A biker walked into Church and was asked by the Vicar “have you been washed in the blood of the lamb?” So the biker hit him and stormed out, later asked why he did this the Biker said “that Vicar said that I smelt!”.
-Think about it, something had got lost in translation!
What one person was asking was vastly different from what the other was hearing, the transmitter and the receiver were on completely different frequencies.
In the Ordinal (the service where Vicars get vicared!) there is a phrase about “preach the gospel faithfully afresh in every generation”. I worry that in practice what we do is we simply just “preach the gospel again in every generation”. Yet the more we do this we run the risk of the message we transmit becoming harder and harder to receive for the generation who understand less and less what we are saying.
This problem is compounded by so many of us being so embedded in the culture of the transmitters we cannot work out why the message is failing to connect -often we try doing it louder with day-glo posters by our Churches, cringe-y bumper stickers or ranting on a street corner preachers, which may be louder but isn’t clearer.
When a frequency is wrong when we turn up the volume we make both the message and the distortion louder.
Instead, we need to learn afresh how to speak in a way and language the hearers can receive as the book of Acts says about the Pentecost birth “each of us heard in their own language”.
Paul was very good at this, he was prepared to ditch most of his cultural baggage -even changing his name from Saul to Paul, cross-cultural-mission transformed his identity.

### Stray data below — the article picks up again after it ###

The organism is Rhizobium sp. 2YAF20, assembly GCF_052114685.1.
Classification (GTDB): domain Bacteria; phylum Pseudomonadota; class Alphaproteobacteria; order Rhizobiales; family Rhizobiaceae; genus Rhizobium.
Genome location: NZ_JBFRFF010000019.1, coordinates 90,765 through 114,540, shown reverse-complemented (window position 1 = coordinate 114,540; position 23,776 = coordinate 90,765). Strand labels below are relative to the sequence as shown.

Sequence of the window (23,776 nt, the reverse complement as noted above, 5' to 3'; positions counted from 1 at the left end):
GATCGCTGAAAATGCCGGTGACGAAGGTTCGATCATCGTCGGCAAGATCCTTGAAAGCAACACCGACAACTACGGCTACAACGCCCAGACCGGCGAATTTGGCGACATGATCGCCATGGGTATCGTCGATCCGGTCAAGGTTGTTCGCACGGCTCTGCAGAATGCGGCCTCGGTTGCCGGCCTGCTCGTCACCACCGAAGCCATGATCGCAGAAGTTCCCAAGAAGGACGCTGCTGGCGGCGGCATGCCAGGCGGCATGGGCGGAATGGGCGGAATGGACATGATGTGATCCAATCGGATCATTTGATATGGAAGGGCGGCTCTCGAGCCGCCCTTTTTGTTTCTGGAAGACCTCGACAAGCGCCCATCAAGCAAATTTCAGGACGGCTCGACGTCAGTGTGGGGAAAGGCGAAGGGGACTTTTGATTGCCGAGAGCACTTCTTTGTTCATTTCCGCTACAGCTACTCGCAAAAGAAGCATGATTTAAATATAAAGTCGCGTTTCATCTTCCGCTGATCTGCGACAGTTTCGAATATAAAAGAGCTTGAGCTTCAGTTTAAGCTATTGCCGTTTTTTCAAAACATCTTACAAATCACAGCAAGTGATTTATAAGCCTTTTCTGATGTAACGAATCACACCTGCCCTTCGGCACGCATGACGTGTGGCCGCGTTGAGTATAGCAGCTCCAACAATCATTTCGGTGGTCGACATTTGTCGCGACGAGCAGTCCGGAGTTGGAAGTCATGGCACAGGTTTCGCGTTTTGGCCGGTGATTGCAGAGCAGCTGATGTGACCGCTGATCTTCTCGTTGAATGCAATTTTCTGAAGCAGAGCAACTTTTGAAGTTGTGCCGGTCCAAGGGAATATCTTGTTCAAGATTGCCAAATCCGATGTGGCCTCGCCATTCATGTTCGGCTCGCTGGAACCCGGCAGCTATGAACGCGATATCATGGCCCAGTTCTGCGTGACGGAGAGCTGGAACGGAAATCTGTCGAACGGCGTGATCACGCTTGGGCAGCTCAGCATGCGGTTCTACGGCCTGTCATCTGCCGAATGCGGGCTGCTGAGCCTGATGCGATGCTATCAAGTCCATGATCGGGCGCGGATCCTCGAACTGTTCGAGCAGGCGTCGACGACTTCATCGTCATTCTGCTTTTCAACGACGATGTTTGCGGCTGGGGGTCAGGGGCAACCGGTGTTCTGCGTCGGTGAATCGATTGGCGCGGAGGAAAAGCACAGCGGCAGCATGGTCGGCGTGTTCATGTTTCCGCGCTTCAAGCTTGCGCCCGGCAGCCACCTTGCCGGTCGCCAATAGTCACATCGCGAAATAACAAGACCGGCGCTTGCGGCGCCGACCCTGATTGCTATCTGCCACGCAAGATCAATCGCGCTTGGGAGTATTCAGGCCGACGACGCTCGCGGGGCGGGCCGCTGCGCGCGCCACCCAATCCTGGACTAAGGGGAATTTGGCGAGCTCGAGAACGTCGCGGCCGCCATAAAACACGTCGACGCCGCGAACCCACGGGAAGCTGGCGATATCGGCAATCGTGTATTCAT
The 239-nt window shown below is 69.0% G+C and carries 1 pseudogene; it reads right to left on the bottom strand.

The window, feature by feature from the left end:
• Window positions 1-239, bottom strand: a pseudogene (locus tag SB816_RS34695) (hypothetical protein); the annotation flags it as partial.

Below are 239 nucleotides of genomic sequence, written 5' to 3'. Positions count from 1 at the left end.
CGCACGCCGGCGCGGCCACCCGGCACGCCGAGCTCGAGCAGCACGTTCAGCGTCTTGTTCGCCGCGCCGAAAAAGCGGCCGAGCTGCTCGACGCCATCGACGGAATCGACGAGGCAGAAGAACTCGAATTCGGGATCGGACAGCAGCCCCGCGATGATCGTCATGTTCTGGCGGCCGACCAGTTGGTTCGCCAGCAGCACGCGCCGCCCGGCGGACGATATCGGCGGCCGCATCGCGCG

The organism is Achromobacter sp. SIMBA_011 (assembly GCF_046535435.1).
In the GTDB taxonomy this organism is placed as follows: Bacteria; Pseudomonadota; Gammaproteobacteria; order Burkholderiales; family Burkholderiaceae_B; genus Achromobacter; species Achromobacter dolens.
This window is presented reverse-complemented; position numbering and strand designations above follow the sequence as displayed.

Just contrast Peter’s message in Jerusalem in Acts 2 with Paul’s message in Athens to a pagan society with the altar to the unknown God (Acts 17). Same message but delivered differently so that the hearers to respond to the message of Christ.
I have often used the image of David trying to fight Goliath in Saul (different Saul)’s armour which constrained and suffocated him, and yet David’s victory was won by his rejection of the conventional thinking and in faithfulness to God’s new way.
So, let’s think afresh about our culture and the keys that our missional God sows liberally through out his world that -like the altar to the unknown God- can enable life transforming conversations to be birthed.
I was at CMS last month and someone said “I worry that the word ‘sin’ has been distorted in our culture to be about cup-cakes and lingerie…” -how do I talk about these things in a way people can hear and understand.
And that’s where I’m going to leave this blog, because that friends is our job, how to speak the message of Christ into the context God has placed us in a way that people can understand and respond to… now our cross cultural mission can be a simply walk accross the street as the wierd world of Church culture is increasingly alien to more and more people.